If you speak on a complex subject, it is best to answer questions throughout your presentation.

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Welcome to part one of a four-part series on the best formula for a presentation closing that resonates.


Every great singer opens with their second-best song and closes with their best.

In a perfect world, your close will be a highlight of your speech. This way you increase the likelihood that you will look out and see your audience leap to their feet applauding. Bill Gove, the first president of the National Speakers Association, told me, “A standing ovation says more about the audience than the speaker.” In other words, a mediocre speech can receive an ovation from a direct sales organization, whereas the best-crafted presentation delivered to enthusiastic accountants mostly likely will not.

There is, however, a surefire formula that you can rely on to close your presentation.

Six-step formula to captivate your audience at the end of your presentation:

Ask a rhetorical question.

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Make more sales more often. Patricia Fripp can help.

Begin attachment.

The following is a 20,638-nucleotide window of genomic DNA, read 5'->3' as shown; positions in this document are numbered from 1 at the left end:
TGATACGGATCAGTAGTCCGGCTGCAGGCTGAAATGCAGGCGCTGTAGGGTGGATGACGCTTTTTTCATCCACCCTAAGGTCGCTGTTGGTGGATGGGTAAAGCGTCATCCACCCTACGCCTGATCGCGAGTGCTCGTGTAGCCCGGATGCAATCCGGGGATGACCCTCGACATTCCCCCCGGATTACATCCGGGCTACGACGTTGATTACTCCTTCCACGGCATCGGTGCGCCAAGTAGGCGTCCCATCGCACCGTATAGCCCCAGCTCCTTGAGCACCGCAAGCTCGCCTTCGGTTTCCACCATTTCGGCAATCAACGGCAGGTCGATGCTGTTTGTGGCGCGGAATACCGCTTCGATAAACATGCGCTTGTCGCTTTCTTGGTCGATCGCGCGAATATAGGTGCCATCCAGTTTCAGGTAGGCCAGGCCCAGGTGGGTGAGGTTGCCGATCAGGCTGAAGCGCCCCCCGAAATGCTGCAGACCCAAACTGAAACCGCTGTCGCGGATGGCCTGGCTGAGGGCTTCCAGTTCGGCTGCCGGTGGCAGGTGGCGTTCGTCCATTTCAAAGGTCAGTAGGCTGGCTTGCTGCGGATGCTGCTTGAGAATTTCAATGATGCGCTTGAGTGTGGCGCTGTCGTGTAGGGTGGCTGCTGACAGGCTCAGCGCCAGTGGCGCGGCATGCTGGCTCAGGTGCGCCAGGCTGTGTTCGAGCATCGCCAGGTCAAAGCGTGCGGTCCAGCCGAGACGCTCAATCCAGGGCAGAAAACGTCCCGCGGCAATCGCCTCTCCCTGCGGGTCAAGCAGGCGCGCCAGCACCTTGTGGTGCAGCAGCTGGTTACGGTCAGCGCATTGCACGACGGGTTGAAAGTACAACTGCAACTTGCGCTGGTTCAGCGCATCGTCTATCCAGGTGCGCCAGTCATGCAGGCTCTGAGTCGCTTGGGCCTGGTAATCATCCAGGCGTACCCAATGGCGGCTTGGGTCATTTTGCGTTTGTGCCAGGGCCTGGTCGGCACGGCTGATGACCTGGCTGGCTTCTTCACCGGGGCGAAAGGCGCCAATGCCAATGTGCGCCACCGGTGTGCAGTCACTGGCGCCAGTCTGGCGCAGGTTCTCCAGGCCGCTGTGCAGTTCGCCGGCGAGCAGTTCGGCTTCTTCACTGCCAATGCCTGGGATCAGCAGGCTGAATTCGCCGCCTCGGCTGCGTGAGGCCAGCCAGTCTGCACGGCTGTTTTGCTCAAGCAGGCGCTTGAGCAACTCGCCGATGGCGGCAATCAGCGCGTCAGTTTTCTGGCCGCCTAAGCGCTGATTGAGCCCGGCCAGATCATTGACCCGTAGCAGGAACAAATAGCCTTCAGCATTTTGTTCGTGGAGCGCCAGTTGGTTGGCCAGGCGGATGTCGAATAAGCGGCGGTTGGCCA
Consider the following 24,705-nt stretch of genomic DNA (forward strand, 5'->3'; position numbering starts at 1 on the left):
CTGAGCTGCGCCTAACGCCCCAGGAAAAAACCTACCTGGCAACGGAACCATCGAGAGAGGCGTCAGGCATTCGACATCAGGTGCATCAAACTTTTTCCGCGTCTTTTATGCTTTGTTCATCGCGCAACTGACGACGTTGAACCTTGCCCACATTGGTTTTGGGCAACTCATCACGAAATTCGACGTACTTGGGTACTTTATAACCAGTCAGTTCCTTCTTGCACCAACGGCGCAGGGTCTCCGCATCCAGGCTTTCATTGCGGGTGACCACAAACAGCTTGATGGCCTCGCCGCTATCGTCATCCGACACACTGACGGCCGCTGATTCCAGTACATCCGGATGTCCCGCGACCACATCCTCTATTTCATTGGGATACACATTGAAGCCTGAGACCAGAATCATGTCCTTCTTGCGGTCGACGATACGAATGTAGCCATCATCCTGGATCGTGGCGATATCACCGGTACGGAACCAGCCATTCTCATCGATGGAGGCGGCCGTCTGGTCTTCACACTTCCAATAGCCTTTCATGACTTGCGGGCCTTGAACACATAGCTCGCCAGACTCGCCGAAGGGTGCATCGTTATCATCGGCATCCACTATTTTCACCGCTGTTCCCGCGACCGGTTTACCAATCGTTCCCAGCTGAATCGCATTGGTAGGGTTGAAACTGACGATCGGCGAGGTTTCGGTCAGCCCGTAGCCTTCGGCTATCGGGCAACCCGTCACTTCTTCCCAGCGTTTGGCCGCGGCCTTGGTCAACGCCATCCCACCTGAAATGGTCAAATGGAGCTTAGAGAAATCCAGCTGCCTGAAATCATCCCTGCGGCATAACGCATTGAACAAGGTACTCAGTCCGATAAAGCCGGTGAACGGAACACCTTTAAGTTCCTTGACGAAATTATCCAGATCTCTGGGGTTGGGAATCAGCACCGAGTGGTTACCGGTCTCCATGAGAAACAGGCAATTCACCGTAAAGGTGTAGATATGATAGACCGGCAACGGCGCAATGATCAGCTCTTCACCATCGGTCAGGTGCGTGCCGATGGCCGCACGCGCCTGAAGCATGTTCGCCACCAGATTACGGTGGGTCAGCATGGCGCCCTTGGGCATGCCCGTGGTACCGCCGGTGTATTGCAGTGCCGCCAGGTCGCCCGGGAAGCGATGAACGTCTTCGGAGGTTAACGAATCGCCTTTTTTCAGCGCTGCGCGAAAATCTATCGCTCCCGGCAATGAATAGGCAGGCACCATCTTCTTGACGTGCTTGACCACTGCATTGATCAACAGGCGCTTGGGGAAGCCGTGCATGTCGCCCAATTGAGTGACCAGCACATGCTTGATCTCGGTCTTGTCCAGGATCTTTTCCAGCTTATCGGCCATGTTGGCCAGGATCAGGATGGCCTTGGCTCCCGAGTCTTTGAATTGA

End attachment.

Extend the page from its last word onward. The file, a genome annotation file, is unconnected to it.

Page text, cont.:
Developing good public speaking skills helps you make more sales more often.

To sell you need technical skills, product knowledge, how you compare to your competition, territory management, a good relationship management system, discipline, and self-management. However, that is not enough. Too often the best presentation wins.

Earlier in my career when I was primarily a keynote speaker, a large food service company invited me to keynote their yearly sales conference. After my speech, Jennifer, the National Sales Manager, pulled me aside and said, “I liked your speech. However, I really loved how you delivered it. Can you teach our salespeople to speak that way? We sell quality food and uniforms to hospitals and healthcare systems.